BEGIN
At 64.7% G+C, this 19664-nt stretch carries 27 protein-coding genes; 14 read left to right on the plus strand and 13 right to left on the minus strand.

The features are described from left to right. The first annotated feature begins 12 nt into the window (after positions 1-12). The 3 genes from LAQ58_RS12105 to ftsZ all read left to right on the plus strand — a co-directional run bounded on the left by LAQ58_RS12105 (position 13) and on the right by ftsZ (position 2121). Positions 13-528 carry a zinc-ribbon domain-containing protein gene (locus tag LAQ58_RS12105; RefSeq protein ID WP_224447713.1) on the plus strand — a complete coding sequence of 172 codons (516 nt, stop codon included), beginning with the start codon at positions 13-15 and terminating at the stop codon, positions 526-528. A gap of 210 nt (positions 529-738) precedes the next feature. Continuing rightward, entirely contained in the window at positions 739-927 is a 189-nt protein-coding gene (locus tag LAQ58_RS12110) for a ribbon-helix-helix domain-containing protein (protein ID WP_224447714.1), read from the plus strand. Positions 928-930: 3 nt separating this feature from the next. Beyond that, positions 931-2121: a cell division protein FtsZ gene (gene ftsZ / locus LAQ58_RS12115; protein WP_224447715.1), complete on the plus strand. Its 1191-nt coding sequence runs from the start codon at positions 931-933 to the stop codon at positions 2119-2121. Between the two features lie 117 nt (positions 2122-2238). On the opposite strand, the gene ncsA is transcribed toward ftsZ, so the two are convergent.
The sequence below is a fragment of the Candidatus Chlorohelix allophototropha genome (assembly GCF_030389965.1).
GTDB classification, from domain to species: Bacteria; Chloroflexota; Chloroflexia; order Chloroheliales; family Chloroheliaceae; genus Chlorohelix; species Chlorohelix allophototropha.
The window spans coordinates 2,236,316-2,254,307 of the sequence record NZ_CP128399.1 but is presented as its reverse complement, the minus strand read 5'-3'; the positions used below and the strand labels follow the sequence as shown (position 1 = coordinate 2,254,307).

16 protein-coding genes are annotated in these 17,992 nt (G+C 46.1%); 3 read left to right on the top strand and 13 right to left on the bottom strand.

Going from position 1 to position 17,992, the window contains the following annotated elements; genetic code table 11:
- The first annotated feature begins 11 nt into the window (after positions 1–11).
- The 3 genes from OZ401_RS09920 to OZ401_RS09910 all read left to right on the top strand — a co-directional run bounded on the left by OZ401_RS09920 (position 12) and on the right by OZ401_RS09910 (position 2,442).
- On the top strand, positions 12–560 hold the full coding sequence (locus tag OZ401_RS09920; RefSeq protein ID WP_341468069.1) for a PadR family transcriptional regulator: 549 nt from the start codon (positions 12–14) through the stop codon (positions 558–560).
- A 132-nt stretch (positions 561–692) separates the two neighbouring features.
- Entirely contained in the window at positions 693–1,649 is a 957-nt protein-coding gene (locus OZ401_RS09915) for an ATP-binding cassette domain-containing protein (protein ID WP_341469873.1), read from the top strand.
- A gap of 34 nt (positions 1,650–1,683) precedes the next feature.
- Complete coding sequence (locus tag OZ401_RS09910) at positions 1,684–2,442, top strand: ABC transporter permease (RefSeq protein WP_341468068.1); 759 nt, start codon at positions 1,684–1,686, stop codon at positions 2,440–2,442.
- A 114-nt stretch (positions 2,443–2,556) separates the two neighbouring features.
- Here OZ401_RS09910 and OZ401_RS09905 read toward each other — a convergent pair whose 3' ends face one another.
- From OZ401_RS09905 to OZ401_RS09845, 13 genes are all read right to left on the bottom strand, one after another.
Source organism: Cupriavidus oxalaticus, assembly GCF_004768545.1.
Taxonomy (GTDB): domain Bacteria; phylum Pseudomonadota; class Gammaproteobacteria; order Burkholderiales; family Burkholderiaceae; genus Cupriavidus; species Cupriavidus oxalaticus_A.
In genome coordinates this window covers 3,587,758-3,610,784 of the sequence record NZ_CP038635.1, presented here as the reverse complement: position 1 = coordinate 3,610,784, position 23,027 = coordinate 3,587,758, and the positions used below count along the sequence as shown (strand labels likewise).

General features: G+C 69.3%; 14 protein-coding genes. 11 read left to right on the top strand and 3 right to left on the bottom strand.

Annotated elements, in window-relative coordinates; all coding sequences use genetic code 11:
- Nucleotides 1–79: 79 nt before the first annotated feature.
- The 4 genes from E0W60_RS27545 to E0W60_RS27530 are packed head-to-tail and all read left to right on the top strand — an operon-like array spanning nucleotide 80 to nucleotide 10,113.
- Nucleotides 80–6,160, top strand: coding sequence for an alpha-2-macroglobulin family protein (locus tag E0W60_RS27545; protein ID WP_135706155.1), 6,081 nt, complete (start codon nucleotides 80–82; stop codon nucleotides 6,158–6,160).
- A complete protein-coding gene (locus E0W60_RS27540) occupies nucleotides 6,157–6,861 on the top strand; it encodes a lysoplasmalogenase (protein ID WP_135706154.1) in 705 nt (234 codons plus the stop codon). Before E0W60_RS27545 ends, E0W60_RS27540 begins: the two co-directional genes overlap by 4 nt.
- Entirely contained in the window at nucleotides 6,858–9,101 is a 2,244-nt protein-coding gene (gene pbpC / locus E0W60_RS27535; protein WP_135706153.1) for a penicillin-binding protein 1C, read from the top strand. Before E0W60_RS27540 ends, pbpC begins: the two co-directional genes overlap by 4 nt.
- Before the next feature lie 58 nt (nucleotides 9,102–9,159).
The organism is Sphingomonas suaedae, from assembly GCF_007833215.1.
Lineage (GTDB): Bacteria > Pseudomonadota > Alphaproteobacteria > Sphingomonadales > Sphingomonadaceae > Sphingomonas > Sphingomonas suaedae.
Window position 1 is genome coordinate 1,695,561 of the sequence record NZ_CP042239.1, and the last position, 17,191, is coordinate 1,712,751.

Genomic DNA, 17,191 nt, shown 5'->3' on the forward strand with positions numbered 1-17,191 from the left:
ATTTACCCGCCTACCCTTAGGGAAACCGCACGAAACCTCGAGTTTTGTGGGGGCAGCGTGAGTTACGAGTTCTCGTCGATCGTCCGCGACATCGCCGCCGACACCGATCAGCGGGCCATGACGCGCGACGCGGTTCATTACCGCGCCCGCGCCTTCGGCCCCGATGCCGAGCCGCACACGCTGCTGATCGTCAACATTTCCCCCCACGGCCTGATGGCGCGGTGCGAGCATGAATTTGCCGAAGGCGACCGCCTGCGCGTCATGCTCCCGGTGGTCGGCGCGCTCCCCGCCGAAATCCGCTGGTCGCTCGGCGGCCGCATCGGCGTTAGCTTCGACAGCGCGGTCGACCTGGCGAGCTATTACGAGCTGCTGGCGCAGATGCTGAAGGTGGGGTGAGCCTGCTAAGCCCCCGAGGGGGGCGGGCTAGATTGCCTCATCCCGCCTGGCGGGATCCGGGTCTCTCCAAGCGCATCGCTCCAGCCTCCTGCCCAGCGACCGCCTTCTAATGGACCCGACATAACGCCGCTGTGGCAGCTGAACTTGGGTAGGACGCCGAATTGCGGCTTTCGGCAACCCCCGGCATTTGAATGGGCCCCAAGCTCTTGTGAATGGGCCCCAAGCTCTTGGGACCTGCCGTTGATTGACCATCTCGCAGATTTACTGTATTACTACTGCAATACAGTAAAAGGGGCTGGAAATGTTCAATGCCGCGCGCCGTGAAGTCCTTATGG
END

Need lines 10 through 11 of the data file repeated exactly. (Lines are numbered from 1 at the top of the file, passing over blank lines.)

- On the top strand, positions 12–560 hold the full coding sequence (locus tag OZ401_RS09920; RefSeq protein ID WP_341468069.1) for a PadR family transcriptional regulator: 549 nt from the start codon (positions 12–14) through the stop codon (positions 558–560).
- A 132-nt stretch (positions 561–692) separates the two neighbouring features.